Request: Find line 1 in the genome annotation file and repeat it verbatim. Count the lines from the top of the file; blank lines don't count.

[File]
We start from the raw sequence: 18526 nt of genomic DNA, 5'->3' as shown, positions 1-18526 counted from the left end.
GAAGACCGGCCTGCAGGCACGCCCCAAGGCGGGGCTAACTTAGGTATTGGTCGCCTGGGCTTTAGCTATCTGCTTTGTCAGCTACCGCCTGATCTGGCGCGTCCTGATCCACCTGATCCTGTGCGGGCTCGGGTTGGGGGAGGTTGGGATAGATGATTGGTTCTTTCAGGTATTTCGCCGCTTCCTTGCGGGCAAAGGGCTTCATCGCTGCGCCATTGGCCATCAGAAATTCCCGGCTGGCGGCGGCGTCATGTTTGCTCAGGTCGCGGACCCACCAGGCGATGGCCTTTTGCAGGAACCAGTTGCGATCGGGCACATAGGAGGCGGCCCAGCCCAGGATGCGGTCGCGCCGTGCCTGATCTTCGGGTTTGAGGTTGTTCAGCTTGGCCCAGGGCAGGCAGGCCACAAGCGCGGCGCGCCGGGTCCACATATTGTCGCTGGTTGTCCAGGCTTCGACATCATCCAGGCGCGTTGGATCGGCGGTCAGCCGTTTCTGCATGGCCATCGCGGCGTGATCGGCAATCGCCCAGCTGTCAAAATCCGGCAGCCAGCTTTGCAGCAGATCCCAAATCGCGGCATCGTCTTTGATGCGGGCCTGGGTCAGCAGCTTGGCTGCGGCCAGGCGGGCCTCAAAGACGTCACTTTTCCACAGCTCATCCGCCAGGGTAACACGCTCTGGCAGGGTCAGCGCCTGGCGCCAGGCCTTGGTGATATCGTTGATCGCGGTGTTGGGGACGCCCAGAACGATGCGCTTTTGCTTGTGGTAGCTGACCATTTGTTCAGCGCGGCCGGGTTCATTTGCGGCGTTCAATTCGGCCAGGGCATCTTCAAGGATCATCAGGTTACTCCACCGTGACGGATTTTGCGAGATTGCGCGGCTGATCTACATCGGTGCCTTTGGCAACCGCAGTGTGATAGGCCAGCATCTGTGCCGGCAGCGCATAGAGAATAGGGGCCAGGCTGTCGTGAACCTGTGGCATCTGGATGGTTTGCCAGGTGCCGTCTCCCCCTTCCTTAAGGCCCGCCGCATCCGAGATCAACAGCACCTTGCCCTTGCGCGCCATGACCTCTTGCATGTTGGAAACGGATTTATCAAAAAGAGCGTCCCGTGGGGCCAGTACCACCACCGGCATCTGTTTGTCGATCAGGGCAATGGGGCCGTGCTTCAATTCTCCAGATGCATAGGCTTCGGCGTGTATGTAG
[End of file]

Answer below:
We start from the raw sequence: 18526 nt of genomic DNA, 5'->3' as shown, positions 1-18526 counted from the left end.